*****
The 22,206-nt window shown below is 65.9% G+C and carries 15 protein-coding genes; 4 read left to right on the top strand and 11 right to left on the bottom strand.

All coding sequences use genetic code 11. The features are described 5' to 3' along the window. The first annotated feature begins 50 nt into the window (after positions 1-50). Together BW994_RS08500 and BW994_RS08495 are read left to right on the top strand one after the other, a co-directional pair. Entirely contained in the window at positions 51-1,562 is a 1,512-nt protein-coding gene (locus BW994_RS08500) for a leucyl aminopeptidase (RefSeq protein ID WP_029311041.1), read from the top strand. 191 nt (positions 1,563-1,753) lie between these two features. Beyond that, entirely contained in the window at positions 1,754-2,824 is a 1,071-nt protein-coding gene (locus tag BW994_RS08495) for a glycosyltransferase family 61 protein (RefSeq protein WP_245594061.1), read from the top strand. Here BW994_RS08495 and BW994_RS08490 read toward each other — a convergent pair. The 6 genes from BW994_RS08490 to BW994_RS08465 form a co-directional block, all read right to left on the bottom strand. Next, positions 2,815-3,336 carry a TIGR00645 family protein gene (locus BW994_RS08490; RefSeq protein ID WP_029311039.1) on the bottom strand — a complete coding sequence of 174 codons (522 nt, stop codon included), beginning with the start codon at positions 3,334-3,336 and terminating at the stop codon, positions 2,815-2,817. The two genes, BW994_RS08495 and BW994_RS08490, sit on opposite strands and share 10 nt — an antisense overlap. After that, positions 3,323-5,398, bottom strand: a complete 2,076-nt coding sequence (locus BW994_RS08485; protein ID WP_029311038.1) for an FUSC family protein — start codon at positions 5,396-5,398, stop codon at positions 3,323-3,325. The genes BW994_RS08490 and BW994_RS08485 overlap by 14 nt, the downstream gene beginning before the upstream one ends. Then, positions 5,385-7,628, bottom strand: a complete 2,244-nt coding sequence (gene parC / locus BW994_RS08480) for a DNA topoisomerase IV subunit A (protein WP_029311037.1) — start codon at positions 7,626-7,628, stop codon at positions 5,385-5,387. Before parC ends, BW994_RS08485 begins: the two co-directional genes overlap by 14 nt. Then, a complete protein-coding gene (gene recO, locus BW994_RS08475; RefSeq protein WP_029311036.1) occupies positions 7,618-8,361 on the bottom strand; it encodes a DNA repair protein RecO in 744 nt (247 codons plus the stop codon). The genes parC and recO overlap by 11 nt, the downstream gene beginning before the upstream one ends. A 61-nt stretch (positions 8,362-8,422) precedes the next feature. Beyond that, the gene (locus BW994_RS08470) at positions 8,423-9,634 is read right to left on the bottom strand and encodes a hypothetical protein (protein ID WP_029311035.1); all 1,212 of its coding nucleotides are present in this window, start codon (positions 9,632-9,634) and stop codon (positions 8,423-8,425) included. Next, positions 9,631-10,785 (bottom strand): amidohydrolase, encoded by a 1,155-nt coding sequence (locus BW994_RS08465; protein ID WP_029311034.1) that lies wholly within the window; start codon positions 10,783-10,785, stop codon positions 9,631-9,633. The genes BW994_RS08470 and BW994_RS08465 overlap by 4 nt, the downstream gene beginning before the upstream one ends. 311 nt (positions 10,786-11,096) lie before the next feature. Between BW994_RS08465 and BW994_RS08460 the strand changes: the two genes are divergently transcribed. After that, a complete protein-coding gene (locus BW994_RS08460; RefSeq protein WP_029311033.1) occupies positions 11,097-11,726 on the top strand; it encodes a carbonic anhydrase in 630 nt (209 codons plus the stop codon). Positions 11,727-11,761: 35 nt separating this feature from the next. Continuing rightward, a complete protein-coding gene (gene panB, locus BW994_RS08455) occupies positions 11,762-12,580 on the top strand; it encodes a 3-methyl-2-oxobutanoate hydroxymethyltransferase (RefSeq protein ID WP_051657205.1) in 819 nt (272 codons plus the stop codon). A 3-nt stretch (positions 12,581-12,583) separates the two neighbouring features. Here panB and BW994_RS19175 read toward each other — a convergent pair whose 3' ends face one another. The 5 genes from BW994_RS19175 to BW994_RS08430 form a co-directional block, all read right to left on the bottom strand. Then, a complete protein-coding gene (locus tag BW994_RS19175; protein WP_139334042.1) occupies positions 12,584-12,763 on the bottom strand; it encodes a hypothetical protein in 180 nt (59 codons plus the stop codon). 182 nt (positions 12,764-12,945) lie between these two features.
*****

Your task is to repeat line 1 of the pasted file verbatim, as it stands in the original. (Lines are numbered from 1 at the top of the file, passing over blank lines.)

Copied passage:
The 22,206-nt window shown below is 65.9% G+C and carries 15 protein-coding genes; 4 read left to right on the top strand and 11 right to left on the bottom strand.